Luckiest Girl Alive is the first book I have read in a long time where the synopsis doesn’t do the book justice. Just when you think you have a bead on what a character is all about and where the plot is going, you are thrown for a loop. That made this book very good for me.
Our main character is TifAni FaNelli (yes, her name is really spelled like that, and it killed me too). She is the only child of parents who want to portray that they are richer than they really are. Her story is told through flashbacks of her high school life, when she was still known as TifAni, and a view into her now seemingly perfect life, where Ani is engaged to a man of high standing and living her dream life in New York City.
The problem is, Ani is trying to erase a past life that keeps pulling her back in. Because of the things that happened to her more than ten years ago, Ani can’t sleep, is possibly on the verge of an eating disorder, and could very well be getting ready to marry the wrong man.
As I read the first ten or so chapters of the book, I found myself disliking Ani very much. She is a mean girl in her workplace, constantly worried about wearing the right labels and having the perfect blowout rather than how she treats the people around her. She is cold to her fiance when he seems to be the only one who can tolerate her. But, as the story progressed and I found out what happened to Ani in high school, I realized her entire adult life has been a facade, and one she struggles to keep up.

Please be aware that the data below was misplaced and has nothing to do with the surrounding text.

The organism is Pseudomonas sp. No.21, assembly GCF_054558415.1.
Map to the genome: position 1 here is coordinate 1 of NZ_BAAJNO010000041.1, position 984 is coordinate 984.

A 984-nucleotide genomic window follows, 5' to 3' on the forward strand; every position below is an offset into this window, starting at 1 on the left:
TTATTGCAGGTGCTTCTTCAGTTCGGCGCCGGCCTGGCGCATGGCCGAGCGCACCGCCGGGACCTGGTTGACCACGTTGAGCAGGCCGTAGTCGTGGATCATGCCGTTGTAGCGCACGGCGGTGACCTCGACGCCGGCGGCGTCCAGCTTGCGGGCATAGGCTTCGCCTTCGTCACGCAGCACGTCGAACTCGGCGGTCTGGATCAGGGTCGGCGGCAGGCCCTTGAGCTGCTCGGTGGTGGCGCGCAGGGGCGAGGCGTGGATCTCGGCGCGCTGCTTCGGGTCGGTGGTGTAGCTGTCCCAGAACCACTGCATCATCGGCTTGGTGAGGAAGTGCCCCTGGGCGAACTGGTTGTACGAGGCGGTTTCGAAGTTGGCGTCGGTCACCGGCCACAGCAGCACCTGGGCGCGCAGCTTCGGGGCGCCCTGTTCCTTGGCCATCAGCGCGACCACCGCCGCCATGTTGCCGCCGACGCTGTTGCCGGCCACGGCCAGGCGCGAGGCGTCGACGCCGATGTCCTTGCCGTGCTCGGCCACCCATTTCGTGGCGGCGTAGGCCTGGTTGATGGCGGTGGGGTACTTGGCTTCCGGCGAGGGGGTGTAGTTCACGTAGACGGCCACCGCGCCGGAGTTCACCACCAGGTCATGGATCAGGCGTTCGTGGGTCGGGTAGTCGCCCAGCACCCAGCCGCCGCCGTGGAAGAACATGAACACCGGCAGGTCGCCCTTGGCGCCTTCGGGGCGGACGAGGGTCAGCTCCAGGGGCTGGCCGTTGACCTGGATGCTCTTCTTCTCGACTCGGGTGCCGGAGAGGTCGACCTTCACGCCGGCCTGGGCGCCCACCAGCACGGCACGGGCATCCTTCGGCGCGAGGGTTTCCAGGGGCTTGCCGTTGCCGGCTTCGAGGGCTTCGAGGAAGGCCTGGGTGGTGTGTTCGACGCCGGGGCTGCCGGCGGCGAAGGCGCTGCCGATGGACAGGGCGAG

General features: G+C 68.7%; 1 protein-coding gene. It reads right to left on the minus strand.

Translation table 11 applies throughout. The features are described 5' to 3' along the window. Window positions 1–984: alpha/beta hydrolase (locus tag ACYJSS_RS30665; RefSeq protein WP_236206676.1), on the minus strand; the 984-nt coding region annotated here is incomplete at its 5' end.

It’s very hard to review this book without giving away the very events that make it so heart-wrenching. I will say that I absolutely did not expect where the author was going. After learning of Ani’s initial trauma, I thought the rest of the narrative would have her dealing with the fallout of that. I never imagined that it would be a catalyst for the climax that came, though.
I know some reviews are calling this book “the next Gone Girl,” but I think it’s quite far from that. I enjoyed this book just as much, but in a completely different way, than Gone Girl. I found myself more connected to the main character, for one.
Luckiest Girl Alive is a dark tale, but I think many readers will find themselves embroiled in the story on beaches across the nation this summer.
Carrie runs the blog Sweet Southern Home, and is a stay at home wife and mom to one little boy. When she’s not reading, she’s usually watching Netflix with her husband, playing outside with her son, or baking. Her family would describe her as sometimes annoyingly sarcastic, but mostly lovable.
Review copy was provided free of any obligation by Simon & Schuster. No monetary or any other form of compensation was received.